"We believe that full protection of human rights is necessary for positive change to occur in communities and for equitable decision-making to be possible." ... read the full letter here

"The proposed amendment, if adopted, will help architects uphold human rights as called for in AIA’s ethics standard 1.4... We also hope such an amendment would be a first step in a broader effort by architects and their professional organization to ensure that their
services further the human rights of all persons deprived of their liberty to be treated with respect for their human dignity, to not be subjected to torture or other cruel, inhuman or degrading treatment or punishment, and – for those in prison – to have rehabilitation be the primary goal of incarceration. Designing buildings with these rights in mind is essential if the rights are to be respected in practice." read the full letter here.

"We respect and admire the dedication, skill, and love that architects have brought to shaping our houses of worship. We are reaching out to you, AIA, as the collective representative of those architects, to let you know that just as much as we value your contributions to our religious life, we want you to join us in addressing the small group of buildings that are an affront to our religious commitments and to universal human rights. In order to end the suffering caused by prolonged solitary confinement, many of us must speak out from our positions in civil society.We speak out as religious communities, and we urge you to speak out as a professional community to end the design of spaces for prolonged solitary confinement."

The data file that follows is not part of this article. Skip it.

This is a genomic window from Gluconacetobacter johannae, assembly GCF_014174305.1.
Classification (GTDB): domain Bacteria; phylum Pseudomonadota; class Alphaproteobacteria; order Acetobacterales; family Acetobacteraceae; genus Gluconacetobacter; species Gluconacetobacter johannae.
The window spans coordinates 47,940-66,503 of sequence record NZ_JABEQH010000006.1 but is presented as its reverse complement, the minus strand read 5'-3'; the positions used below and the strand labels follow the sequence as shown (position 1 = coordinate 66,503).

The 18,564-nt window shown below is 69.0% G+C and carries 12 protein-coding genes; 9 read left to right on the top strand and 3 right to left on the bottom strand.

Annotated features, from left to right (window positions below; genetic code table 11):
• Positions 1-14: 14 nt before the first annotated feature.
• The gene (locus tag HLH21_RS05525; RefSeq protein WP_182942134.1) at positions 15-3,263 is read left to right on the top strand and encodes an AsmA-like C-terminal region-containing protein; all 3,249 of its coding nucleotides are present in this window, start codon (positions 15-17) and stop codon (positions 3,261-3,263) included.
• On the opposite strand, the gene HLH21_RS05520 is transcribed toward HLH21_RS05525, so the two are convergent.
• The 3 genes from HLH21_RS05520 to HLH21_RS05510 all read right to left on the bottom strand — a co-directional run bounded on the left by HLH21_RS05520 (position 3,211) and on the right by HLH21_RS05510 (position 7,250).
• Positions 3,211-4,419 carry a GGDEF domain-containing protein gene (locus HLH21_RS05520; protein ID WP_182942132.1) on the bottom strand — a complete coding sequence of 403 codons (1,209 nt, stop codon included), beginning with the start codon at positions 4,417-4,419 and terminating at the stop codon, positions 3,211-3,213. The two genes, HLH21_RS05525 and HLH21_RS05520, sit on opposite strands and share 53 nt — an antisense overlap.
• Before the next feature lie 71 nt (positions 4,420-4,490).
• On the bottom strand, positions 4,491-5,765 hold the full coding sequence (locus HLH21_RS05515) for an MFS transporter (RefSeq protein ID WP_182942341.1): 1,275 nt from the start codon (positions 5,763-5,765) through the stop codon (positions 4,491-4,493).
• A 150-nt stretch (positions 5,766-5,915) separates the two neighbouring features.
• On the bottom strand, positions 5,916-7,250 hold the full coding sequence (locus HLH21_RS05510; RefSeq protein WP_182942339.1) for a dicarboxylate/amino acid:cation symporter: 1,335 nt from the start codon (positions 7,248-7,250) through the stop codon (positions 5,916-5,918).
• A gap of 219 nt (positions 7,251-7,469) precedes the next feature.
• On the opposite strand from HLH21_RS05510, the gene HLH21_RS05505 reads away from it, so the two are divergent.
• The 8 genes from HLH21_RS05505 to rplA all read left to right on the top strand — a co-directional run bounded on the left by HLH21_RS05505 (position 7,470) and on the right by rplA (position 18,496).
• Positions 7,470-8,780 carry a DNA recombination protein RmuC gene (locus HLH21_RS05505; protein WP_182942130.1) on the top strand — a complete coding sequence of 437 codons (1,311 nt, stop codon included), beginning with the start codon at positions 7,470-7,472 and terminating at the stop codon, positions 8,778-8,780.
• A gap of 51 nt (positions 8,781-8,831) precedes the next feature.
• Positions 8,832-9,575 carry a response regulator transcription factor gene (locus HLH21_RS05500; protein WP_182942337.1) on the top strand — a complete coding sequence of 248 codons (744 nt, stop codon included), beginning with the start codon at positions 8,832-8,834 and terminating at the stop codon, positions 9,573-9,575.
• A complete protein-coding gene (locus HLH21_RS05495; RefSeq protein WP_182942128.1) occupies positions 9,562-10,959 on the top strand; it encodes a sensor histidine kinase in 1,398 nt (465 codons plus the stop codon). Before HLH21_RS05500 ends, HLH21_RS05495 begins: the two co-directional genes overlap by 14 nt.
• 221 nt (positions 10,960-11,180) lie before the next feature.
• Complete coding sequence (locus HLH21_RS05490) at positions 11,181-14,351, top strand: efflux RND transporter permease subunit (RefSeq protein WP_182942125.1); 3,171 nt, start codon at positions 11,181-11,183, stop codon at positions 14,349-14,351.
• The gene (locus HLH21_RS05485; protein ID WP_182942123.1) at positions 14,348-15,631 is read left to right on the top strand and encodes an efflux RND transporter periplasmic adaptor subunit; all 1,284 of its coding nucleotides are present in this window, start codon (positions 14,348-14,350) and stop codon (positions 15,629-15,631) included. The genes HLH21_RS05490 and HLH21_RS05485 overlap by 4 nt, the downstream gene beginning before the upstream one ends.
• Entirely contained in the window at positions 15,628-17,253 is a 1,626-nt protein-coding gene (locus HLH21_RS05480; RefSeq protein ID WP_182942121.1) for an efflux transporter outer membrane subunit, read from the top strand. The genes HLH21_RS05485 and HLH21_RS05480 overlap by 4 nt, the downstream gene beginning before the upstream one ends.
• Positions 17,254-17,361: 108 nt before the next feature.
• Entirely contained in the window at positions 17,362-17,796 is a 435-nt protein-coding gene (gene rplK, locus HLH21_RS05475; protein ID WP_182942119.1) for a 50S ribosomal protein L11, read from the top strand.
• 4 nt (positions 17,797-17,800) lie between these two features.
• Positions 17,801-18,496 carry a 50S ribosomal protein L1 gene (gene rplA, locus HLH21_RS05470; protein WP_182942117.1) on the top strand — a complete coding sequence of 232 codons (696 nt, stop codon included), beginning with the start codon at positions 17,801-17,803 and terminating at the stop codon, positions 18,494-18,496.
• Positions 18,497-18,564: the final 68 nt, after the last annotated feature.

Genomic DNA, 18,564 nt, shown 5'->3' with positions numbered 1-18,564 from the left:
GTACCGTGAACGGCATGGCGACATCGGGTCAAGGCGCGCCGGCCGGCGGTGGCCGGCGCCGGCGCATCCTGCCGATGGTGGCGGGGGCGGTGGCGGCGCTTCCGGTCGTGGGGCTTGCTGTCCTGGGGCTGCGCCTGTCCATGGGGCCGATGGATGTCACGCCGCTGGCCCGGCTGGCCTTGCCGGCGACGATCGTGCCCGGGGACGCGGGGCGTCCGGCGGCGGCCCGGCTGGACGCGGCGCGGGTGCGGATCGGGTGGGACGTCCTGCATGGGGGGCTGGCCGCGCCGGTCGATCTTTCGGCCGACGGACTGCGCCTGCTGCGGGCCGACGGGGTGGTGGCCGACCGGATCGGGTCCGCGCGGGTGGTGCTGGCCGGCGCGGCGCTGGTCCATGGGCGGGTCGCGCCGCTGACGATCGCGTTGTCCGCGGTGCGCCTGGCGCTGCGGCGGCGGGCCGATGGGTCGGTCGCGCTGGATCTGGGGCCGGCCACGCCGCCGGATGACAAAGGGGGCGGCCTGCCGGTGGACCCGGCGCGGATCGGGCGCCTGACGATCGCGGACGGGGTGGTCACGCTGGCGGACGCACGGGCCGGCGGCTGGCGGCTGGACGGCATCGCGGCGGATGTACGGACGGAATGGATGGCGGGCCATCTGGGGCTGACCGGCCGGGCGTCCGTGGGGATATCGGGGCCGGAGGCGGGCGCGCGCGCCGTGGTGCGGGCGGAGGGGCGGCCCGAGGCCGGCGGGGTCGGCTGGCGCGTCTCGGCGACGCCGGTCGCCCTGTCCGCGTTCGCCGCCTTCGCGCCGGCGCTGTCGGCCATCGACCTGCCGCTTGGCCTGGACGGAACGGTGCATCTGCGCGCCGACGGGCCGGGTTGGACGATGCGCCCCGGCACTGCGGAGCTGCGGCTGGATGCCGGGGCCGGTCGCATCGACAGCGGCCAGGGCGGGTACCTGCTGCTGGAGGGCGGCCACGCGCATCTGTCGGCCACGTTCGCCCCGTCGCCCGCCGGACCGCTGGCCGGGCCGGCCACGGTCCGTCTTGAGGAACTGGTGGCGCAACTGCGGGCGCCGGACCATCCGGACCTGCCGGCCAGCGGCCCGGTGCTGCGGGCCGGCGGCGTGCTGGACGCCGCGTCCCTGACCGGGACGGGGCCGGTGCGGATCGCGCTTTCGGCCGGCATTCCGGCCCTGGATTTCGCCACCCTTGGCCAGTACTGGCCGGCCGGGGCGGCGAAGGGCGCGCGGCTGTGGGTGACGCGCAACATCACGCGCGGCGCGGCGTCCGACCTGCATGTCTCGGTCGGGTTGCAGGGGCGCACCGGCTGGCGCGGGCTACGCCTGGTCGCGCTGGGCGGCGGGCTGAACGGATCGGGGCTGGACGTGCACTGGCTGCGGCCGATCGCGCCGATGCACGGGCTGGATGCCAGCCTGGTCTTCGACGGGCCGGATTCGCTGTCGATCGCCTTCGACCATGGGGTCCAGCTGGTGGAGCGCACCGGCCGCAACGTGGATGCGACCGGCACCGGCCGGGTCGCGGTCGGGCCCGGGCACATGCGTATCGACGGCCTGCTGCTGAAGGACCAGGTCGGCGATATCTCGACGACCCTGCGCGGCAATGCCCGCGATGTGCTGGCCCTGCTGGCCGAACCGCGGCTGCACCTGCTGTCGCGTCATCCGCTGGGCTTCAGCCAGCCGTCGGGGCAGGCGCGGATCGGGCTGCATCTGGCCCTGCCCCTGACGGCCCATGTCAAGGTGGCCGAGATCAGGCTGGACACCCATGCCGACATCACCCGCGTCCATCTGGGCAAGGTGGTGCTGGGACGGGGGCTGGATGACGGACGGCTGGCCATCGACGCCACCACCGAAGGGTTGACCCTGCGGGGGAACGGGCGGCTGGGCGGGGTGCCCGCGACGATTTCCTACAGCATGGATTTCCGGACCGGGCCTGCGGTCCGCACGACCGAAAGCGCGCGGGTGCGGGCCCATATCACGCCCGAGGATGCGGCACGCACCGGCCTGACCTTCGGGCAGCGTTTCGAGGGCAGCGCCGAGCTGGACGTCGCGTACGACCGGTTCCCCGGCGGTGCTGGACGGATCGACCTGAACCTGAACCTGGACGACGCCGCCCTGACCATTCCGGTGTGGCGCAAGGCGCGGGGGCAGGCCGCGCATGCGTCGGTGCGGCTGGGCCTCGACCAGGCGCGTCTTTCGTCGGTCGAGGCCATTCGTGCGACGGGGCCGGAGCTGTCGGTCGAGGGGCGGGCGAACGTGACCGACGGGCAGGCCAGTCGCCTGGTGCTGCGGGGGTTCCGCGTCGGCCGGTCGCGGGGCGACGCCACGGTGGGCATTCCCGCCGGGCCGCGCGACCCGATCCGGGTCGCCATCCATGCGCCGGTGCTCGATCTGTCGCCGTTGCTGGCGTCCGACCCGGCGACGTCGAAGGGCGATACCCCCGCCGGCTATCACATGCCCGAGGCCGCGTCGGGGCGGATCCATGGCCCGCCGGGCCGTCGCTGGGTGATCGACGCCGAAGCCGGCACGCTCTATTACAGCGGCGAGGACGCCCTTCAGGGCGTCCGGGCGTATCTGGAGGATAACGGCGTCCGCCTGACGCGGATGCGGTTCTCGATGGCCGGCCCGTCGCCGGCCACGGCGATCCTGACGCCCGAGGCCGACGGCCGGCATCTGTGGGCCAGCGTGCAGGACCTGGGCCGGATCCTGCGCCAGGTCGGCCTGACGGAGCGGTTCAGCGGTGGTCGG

read the full letter here

"Architecture and planning can serve a variety of ends, and we believe it is of the utmost importance that professionals always aim for the best outcomes in our work. While each client and project has different potential for social and environmental improvement, at the least we should always strive to mitigate social ills and we should never actively promote the worst possible abuses such as human rights violations. Professional associations in architecture and planning must continually strive to raise our standards of public service, and ADPSR’s proposal is an important step in public protection and professional responsibility."

read the full letter here

"The Special Rapporteur on Torture has issued a statement in support of the NGO Architects/Designers/Planners for Social Responsibility’s (ADPSR) call for an end to designs that facilitate torture and other cruel, inhuman or degrading treatment. In his statement, the Special Rapporteur endorses ADPSR’s petition to the American Institute of Architects (AIA) to amend its Code of Ethics and Professional Conduct to prohibit the design of spaces intended for prolonged solitary confinement, explaining that such a prohibition would be “a welcome step in advancing respect for human rights within civil society.” The Special Rapporteur explained that the design of prison environments can in general help meet human rights standards but that in some extreme cases, design may actually facilitate abuse. He elaborated that architects participate in shaping the experience of people in detention, and can therefore play a meaningful role in resolving the human rights problems caused by the practice of solitary confinement by prohibiting the design of spaces that leading to such cruel, inhuman, or degrading conditions. The Special Rapporteur’s full statement is available here."